It's official, straight from the horse's (Star Empire's) mouth: Jewelry has disbanded. At this point, this could be considered a mercy killing. Technically, they are Kpop's longest running Kpop group, having been around since 2001. But not really, because none of the original members remain - they've been completely phased out by 2009 (to be fair, Jewelry's lineup history has always been tumultuous). Still, there is significance to such a long running group disbanding, and a warning to other agencies: it's not the name that engenders loyalty from Kpop fans, it's the idols themselves. And while fans can stomach, begrudgingly, a lineup change occasionally, to dissolve the original core so ruthlessly will only result in resentment.
Unfortunately, that resentment can be directed at the remaining members, which is why, one can suppose, that this iteration of Jewelry never took off. How can new members prosper under the shadows cast by the old? The name is a reminder, a tombstone that the idols had to occupy. We're bracing ourselves for Nine Muses' comeback, with three of their most popular members recently leaving, and have our fingers crossed for After School, who will return from limbo with only one of their "original" members (now that Juyeon has left).
But let's talk about the idols themselves here, and the song that should have caught on. This final iteration of Jewelry comprised of Yewon, Baby J, Eunjung, and Semi. They made their comeback (in this form) in 2011, with "Back it Up," which is actually a very solid song, a throwback with elements of trot and some soul. Who knows how their careers would have prospered if they debuted as a rookie group instead of as a continuation of a pop institution? Can you imagine SNSD phasing out their members with little warning? How could fans view these new idols as nothing but replacements? Or worse: impostors?
Jewelry's last song was "Hot & Cold" in 2013, which was actually a modest success, landing on the top ten of many Korean pop charts. Star Empire never capitalized on this, which shows that they had lost faith in this experiment, letting these girls languish for a year before letting them go.
Star Empire is just not a good agency. If they were, "Hot & Cold" could have been the single that set them up for a bigger release right after. When a group has surprise success, the agency should capitalize, and build on that. But even before that debacle, "Look at Me" should have been the hit that brought Jewelry back to legitimacy.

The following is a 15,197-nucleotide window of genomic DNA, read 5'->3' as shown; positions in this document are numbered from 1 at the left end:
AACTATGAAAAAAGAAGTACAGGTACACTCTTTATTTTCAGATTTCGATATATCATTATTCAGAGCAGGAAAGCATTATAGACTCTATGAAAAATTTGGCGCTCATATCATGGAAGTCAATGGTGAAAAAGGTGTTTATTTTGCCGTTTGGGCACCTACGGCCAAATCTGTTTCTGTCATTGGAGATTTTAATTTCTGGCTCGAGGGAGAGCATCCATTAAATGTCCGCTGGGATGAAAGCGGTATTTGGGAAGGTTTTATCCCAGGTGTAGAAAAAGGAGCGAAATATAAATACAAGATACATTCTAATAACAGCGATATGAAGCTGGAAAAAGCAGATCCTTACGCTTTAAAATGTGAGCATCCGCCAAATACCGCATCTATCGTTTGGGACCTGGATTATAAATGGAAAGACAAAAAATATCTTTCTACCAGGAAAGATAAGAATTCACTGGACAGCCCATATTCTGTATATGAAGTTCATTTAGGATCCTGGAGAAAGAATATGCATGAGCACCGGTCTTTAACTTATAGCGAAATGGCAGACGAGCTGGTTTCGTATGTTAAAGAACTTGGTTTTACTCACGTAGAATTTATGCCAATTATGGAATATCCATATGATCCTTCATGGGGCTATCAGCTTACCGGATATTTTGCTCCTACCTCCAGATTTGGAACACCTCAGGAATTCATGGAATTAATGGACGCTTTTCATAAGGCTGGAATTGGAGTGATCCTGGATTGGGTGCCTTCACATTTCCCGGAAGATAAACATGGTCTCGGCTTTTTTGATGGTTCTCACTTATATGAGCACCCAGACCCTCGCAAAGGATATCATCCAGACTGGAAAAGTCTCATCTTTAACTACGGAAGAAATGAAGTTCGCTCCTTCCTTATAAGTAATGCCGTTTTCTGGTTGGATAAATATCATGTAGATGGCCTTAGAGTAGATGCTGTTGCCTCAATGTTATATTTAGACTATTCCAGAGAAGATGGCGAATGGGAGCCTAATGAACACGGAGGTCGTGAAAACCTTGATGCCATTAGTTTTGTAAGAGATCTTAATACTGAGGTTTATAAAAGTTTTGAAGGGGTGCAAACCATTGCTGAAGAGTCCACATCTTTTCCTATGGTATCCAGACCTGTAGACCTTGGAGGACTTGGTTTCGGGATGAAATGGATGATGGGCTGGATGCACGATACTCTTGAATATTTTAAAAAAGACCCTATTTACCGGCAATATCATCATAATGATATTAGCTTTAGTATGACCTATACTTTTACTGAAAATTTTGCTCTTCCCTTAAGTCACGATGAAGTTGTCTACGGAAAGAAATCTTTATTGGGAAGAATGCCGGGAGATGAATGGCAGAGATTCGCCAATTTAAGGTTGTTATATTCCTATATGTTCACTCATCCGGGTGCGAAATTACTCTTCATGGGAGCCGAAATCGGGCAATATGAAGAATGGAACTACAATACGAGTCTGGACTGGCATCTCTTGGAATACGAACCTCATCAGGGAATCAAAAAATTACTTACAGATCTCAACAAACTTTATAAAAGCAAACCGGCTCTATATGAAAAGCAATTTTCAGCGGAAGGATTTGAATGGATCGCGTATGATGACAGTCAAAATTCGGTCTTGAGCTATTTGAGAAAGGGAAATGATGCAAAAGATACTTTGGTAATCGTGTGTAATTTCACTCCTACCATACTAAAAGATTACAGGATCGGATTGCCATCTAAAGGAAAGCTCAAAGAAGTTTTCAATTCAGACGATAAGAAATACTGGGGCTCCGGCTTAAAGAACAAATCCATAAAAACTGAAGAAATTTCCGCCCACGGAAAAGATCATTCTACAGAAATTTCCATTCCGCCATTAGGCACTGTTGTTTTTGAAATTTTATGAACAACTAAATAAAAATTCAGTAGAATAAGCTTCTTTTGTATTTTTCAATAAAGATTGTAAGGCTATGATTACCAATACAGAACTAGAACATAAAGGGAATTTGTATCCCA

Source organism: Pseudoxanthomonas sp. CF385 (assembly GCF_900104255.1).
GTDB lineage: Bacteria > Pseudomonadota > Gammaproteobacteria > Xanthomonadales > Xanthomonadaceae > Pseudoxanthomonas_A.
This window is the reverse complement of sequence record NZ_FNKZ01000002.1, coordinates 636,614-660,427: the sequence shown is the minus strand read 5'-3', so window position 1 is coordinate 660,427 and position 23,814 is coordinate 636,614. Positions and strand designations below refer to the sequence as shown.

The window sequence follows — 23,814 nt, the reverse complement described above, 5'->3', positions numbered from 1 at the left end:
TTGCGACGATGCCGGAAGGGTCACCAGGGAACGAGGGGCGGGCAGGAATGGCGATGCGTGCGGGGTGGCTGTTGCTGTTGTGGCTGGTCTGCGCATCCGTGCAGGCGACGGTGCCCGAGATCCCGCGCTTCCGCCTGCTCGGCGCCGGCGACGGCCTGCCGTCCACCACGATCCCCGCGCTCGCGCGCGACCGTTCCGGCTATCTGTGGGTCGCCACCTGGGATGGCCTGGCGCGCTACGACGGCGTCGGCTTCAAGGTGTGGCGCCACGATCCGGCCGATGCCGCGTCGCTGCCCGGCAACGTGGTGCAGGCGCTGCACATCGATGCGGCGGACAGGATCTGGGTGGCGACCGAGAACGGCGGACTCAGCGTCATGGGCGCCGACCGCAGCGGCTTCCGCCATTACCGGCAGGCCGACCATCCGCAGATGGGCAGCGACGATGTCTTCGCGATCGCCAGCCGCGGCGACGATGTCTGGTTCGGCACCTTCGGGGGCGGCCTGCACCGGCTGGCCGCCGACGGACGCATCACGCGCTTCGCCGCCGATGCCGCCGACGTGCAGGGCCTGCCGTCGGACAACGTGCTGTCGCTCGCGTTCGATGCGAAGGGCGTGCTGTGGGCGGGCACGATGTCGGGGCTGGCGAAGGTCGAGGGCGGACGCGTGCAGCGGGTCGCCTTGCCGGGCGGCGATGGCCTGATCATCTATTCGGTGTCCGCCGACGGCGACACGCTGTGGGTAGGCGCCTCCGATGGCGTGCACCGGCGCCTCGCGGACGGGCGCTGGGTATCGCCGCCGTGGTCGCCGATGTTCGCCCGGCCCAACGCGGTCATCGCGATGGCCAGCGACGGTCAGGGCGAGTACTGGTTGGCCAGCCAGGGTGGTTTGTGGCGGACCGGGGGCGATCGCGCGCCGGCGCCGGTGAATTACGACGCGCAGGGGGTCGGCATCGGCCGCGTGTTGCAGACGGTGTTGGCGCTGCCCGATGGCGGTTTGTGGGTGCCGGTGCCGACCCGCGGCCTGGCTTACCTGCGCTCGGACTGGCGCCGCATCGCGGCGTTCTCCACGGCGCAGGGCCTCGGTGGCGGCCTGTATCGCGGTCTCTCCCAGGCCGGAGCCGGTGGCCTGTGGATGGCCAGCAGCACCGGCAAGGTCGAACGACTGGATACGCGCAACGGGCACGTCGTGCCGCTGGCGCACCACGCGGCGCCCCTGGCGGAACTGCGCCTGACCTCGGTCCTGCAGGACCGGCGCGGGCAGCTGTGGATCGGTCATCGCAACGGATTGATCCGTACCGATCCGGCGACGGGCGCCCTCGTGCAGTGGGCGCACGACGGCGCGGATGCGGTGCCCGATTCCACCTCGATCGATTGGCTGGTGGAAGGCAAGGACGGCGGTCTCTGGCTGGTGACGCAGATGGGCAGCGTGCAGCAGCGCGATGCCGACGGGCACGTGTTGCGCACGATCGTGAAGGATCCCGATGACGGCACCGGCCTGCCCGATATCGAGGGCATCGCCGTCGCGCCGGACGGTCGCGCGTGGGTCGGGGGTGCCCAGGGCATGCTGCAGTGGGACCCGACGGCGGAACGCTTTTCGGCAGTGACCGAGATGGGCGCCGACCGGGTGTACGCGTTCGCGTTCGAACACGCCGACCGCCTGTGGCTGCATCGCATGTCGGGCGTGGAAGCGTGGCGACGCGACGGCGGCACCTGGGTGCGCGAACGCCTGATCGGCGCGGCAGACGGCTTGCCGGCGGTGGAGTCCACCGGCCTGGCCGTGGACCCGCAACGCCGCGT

Don't believe me? Watch this video.
"Look at Me Now" has the soul of this Jewelry's other songs, but with just that extra spark that elevates it to an anthem, to a powerful, demanding plea of recognition. Though I doubt that Jewelry or Star Empire were being deliberately meta here, listening to this song within the context of their fan apathy can give this song a subversive dimension - a rift against (or even for) image consciousness, where the idols literally spell it out to you: LOOK AT ME. LOOK AT ME NOW.
This song reminds me of Girls Generation TTS' "Twinkle," released the same year, and could be its leaner, meaner cousin. This is the type of song that should be used for workout videos (and in a way, it has been), movie montages where our heroes misbehave, or at Karaoke bars across Seoul.
The idols are on the top of their game. Baby J is amazing in this video - her voice in her solo rap is iconic and doesn't feel oddly inserted as some rap solos can. Yewon is adorably feisty, Semi is stunning, Eunjung's charisma holds the group together.
By all rights and pop logic, "Look at Me" should have been huge. It has all of the ingredients to capture the nation. But it didn't. It barely caused a blip.
So what went wrong here?
Was it as we all suspect, that the use of the "Jewelry" name doomed this latest version from the start? Or was it bad marketing from a questionable agency? Or maybe it was the lack of compelling choreography and a sub-par (though I'd argue intriguing) music video?
Or maybe "luck" has as much to do with idol success, what I like to call the unpredictable intangibles that make a song either a hit or a bust. Maybe this Jewelry, like EXID, was one fancam away from hitting it big. The song is just as catchy as "Up and Down," and even has a patented butt wiggle that may have been ahead of its time. The scariest part for Kpop agencies must be how little difference there is from a song that becomes a smash hit to one that is an embarrassment. Scary? Make that terrifying.
Whatever the reason, "Look at Me" never took off and Jewelry is now history. They will not be mourned by many. Sadly, very few will remember them for anything more than a once popular group that suffered from member change. But I'll personally remember them for "Look at Me," and how that song will keep returning to me, years from now, and that tells me that the disbandment of Jewelry, even this Jewelry, is truly a loss.
Timothy Moore writes from Chicago. He blogs at Read My Blog Please, and edits at Ghost Ocean Magazine. His biases are T-ara, Block B, Nine Muses, Brown Eyed Girls, and Girl's Day.